A new, student-run health food shop is set to open this week as summer-soaked Yalies flock back to the Elm City.

With a grand opening slated for Aug. 26 after a soft opening over the weekend, the Little Salad Shop at 45 High St. will stock customizable salads and smoothies and snacks as it seeks to appeal to New Haven residents looking for healthy and affordable eating options. While a sluggish economy generally makes it more difficult to get start-up funding, it also means cheaper real estate and more opportunities to expand, said Tiffany Ho ’12, who co-founded the shop with Jerry Choinski ’12 and Etkin Tekin ’12, all of whom used their their own funds.

“We want to encourage Americans – not the ones you see on TV, not the ones in movies, but the everyday Americans (us!) – to eat just a little bit healthier by offering better and more affordable dining options,” Ho said in an e-mail to the News.

The idea behind the Little Salad Shop came from Choinski and Tekin, who lived off-campus last year and turned to “unhealthy take out every day” because of the lack of quick, well-priced, healthy food options, she explained. The three founders – all of whom have been Yale Entrepreneurial Institute summer fellows – put together all aspects of the store this past summer, from creating menus to building the storefront, she added.

Construction of the store began at the 45 High St. site shortly after the July 22 closure of High Street Burger, she said. The Little Salad Shop will be the third shop at that address in the past year — The Liberry, a frozen yogurt store, shuttered last September after Froyo World opened across the street, and was quickly replaced by High Street Burger.

When the Little Salad Shop opens, it will boast a menu completely unlike its predecessor at the site, which offered five burger and hot dog varieties with baked potatoes, shakes, or custard on the side. While vegetarian salads such as “The Light & Fresh” will go for $7 with tax, salads with meat such as “The Barbarian” will sell for $8 and smoothies will start at $3. The store will open from 10 a.m. to 10 p.m. daily, though Ho added that hours will “definitely be expanding to breakfast eventually.”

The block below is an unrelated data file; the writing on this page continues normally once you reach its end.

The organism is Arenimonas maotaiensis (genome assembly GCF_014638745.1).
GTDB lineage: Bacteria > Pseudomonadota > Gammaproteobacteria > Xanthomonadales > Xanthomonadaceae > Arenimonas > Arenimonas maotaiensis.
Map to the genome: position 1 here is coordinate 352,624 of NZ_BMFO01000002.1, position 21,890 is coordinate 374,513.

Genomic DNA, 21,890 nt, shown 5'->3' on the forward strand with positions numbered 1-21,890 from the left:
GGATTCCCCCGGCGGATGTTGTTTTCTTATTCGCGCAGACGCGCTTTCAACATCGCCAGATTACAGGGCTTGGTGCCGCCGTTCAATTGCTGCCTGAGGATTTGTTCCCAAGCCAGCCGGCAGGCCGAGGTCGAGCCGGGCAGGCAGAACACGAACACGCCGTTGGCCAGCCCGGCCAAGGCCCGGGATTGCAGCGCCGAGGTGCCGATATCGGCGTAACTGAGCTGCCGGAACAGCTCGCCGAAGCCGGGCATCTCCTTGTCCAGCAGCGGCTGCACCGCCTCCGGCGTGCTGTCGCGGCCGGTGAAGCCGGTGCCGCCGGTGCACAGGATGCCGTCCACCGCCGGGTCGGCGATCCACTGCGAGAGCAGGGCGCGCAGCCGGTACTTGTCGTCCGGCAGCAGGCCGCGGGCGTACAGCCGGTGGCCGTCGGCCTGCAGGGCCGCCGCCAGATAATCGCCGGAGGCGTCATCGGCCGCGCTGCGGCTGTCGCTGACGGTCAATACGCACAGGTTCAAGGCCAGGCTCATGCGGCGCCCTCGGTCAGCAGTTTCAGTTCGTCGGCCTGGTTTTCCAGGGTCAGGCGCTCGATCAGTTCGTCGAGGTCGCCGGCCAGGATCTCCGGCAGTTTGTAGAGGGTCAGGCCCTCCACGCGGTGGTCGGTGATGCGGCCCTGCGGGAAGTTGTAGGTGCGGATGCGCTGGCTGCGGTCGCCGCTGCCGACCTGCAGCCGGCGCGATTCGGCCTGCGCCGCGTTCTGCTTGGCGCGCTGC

On Sunday, the Little Salad Shop handed out smoothie samples on Old Campus as part of its soft launch, which Ho said would help “iron out the kinks” in preparation for a full opening during Camp Yale. Chris Murphy ’12 tweeted his review: “Just got a smoothie from @LittleSaladShop delicious awesome job guys!”

The store’s rollout comes even as U.S. small business indicators continue to flag. The National Federation of Independent Business’ Small Business Optimism index fell for the fifth straight month in July, with respondents pointing to expectations of weaker sales and continued tough business conditions in the next six months.

Still, the Little Salad Shop is not the only new business expected to open as Yalies return. O’Toole’s Irish Pub is aiming for a pre-Labor Day opening at Pitkin Plaza on Orange St., owner Colin O’Toole told the New Haven Independent.

Business activity in the Elm City has seen an uptick in recent years, New Haven Economic Development Administrator Kelly Murphy said in April. For two years in a row New Haven has seen its taxable property grow by 3 percent — the largest growth in taxable property of any city in Connecticut.